Sudden large scale nationwide protests have shaken Iran. Sections of the masses have shown utter defiance of the regime. Youth, facing unemployment estimated to be between 25% and 40%, have particularly been to the fore. The protests, initially against the rise in prices and corruption, almost immediately developed into fighting and clashes with security forces with a mounting death toll. In some cities, people attacked police stations, pro-regime paramilitary headquarters and religious seminaries. This rapid development seemed unbelievable even for the most optimistic political analysts and activists.
The immediate spark was opposition to December’s announcement of more neo-liberal policies by the “moderate” President, Hassan Rouhani, as well as a sharp rise in staple goods’ prices alongside the publication of details of the lavish financing of religious bodies. With continuing mass unemployment and an average 15% drop in living standards over recent years, the protests spread rapidly across the country.
The economic crisis has deepened over the last few years. This is seen in the huge debts of the government to banks, the depletion of resources of pension funds, the bankruptcy of financial institutions and an unbelievable amount of corruption and embezzlement, which directly damaged the working class’s living conditions. This, along with the growing visibility of a wealthy elite, was another key factor in these protests, which heard calls of “Down with the embezzlers!”
The Rouhani administration boasted about reducing inflation to single-digits and increasing the growth rate to six per cent. However, the first was partially achieved by neo-liberal measures, while the second was just the product of the regime’s ability to export oil after a part of UN-imposed sanctions were lifted.
The regime has also depleted its resources by involving itself in wars in Iraq, Syria and Yemen. Additionally the Lebanese Hezbollah leader openly announced that they receive all the money for their party and for improving infrastructure in South Lebanon from Iran. The regime pays huge funds to the military forces it backs in Iraq too. The regime’s ambitious foreign policy plans have costs which the Iranian working class has to pay. The regime, for a while, sought justification through fearmongering about the emergence of terrorism inside Iranian borders etc. However, with the fall of ISIS, the regime’s bogey man has largely disappeared, at least for now.
Trump’s coming into office aggravated the situation and shattered the Iranian regime’s dreams of attracting foreign investments. Iranian banks have not been able to return to the international banking system.
During the last three or four years, two major movements kept the flame of opposition alight – the workers’ movement and the campaign by depositors in bankrupt financial institutions.
Major strikes and pickets took place in Arak in north-western Iran and oil and gas rich areas in the south, along with continuing protests at the repression of trade union activists like a leader of the Tehran bus workers and others from the Haft-Tapeh Sugar Company in Khuzestan.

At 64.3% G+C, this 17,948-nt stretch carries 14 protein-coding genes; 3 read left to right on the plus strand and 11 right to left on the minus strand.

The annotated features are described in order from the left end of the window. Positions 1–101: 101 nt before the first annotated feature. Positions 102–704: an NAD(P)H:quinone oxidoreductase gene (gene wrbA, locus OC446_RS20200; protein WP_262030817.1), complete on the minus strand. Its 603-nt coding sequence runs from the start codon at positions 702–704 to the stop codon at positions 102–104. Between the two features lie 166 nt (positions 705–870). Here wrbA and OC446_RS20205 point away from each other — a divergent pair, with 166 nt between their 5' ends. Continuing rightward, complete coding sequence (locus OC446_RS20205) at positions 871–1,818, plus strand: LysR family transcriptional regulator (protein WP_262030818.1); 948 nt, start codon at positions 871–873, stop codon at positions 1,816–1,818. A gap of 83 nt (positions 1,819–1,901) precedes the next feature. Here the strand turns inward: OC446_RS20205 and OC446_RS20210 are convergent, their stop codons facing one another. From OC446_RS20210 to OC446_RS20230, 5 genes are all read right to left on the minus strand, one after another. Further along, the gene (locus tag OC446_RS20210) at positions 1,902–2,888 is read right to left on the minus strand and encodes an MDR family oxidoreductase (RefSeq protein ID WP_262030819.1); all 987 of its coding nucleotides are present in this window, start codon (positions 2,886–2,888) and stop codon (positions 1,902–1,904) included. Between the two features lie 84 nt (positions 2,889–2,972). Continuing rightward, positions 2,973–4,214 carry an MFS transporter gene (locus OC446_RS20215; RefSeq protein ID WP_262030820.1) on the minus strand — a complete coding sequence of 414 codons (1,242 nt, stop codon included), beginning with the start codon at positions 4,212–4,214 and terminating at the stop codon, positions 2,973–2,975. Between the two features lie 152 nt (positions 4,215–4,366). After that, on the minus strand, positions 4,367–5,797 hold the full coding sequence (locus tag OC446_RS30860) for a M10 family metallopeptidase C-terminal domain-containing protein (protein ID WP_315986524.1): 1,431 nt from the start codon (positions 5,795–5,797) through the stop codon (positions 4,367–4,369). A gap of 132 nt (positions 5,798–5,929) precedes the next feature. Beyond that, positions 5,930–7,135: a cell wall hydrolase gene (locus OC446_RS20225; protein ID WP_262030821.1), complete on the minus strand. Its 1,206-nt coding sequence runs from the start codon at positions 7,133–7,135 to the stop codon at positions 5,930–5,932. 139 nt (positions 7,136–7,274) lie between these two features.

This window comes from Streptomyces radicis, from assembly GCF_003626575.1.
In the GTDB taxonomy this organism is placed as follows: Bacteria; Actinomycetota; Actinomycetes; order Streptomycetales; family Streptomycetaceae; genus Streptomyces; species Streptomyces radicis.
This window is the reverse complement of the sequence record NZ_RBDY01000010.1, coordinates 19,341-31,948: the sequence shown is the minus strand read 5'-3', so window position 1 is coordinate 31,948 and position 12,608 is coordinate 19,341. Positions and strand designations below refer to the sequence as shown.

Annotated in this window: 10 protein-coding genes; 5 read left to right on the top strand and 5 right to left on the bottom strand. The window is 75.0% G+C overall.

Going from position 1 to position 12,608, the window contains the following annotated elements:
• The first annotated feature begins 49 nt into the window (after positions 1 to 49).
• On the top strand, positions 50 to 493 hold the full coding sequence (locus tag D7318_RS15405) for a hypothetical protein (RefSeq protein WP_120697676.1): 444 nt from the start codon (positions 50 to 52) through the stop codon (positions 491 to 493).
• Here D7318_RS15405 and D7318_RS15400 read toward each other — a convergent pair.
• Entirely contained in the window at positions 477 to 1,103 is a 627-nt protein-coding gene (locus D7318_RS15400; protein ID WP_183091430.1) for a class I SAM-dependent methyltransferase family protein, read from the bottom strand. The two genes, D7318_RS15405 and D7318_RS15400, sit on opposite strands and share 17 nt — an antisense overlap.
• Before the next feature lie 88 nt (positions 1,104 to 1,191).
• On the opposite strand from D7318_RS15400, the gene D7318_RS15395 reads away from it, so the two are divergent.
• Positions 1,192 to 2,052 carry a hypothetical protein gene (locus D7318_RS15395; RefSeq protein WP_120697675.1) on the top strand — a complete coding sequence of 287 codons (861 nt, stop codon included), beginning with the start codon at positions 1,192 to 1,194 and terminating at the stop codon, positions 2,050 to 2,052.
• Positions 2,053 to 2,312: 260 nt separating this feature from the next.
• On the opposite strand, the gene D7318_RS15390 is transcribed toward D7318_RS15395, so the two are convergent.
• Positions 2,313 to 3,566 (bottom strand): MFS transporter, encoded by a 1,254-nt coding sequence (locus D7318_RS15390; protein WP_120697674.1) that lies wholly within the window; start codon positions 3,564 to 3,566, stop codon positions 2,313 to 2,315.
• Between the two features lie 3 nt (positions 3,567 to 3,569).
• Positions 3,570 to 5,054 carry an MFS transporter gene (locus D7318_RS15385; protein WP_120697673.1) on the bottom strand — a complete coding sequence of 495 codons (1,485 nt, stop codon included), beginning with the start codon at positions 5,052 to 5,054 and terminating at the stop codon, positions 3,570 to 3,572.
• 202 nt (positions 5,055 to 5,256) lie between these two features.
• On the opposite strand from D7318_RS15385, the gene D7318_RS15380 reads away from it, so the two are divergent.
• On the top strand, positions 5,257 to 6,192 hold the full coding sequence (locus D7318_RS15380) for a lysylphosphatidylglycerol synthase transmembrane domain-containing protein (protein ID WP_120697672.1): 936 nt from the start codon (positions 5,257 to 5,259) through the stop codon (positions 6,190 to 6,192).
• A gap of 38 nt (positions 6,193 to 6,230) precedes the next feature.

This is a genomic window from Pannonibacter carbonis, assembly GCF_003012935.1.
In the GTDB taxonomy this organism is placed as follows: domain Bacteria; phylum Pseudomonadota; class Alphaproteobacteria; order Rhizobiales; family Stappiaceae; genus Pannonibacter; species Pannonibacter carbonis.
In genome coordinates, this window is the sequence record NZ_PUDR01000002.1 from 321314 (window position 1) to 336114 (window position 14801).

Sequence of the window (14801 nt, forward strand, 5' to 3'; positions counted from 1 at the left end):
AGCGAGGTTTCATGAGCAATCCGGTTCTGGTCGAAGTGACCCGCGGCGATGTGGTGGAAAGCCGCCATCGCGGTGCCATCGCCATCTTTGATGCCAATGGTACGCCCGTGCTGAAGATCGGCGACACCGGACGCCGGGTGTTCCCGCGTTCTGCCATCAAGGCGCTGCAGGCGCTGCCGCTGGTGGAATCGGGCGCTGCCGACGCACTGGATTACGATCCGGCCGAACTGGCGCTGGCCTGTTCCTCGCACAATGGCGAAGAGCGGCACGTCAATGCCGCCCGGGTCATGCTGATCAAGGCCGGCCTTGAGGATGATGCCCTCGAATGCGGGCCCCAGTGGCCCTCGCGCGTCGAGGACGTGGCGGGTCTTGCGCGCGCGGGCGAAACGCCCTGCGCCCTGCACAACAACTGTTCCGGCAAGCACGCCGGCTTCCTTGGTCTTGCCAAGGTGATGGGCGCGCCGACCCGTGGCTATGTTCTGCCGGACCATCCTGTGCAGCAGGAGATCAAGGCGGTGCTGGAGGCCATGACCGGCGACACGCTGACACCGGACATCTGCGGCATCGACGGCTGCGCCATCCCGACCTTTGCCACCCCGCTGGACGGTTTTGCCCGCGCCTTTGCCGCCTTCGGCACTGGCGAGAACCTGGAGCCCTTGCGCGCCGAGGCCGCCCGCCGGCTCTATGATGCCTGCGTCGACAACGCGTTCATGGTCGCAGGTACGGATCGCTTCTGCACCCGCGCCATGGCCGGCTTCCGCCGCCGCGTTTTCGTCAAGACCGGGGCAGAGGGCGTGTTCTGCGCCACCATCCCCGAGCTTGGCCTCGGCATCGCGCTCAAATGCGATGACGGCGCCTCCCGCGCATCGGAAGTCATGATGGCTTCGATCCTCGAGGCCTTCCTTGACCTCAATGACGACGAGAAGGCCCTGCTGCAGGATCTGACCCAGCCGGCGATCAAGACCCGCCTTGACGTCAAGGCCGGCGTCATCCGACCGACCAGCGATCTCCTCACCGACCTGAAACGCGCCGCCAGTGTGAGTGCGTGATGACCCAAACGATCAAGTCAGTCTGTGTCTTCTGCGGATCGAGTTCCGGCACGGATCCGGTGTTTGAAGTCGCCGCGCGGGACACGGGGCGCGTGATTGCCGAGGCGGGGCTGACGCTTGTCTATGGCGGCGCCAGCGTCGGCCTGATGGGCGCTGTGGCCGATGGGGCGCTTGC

The financial institutions, which were mostly founded by people affiliated to the regime, have robbed millions of dollars from depositors, ranging from low-income people who deposited tiny amounts to live on, to rich people who received huge interest payments. The story of these institutions, as well as colossal embezzlements in the Teachers’ Pension Fund, and Social Security Organisation, is not about simple capitalist profiteering, it is like a Middle Age story of plunder. None of the corrupt officials have been punished.
Budget adds fuel to fire
What added fuel to the fire was December’s announcement of Rouhani’s 2018 budget bill that proposed an increase in prices of petrol and gas oil of around 40%. At the same time egg prices suddenly rose in recent weeks. This means that the poor cannot afford even very basic food. The budget also proposed ending the 455,000 rial (US$12.60) monthly payments under the Cash Subsidy Programme to around 34 million people, about 40% of the existing recipients.
Furthermore the budget bill’s publication of the huge allocation of funds to parasitic religious institutions enraged people. While this budget plan spoke of increasing state expenditure by 6%, with inflation officially running at nearly 10% it really continued the neoliberal cuts policies which Rouhani introduced after taking office in 2013 (the figures published by Iran’s statistical centres are highly contradictory, and the real inflation and unemployment rates are expected to be much higher).
The growth of social media has completely overshadowed state-run news outlets, allowing people to share more freely their anger and dissatisfaction. There were around one million smartphones in Iran at the time of the last mass protests in 2009, now there are reported to be 48 million.
The people, with no independent, class struggle trade unions allowed in Iran, used any gap and space possible to raise their demands. The deepened crisis and anger has widened the divisions and infighting inside the regime and ex-president, Ahmadinejad, began to bitterly attack the judiciary and the executive. Khamenei warned Ahmadinejad in an attempt to silence him but the so-called Supreme Leader has lost his authority even inside the regime.
Under these circumstances, the December 28 protests in Mashhad were a spark. First, the focus was on rising prices and corruption but quickly became more broadly political. The crowd shouted “death to the dictator” and called for freedom for political prisoners. Even if there was fear that the so-called regime “hardliners” incited the protests to use it as a lever of pressure on Rouhani it is clear that they lost control of the protests almost as soon as they began!
The following day, similar demonstrations happened in Tehran, Rasht, Kermanshah, and Ahvaz with slogans that targeted the top leaders of the regime.
The character of this movement is that it is mostly spontaneous without a unified leadership, and is largely based on the masses’ initiative on the ground. Remote towns and cities are not waiting for large cities. They have engaged in the movement completely independently.
The regime was briefly paralysed and hesitated to launch a very violent counter-offensive, though it has arrested hundreds and killed at least 21 so far. Wherever it has tried to use what it calls its “iron hand” the people punished it severely. In Malayer and Shahinshahr, people reportedly occupied police stations and the highest local cleric’s office. This is not only happening in Fars (Persian) areas, but Kurds and Baluchis have also joined the protests. Women have played a remarkable role in the movement.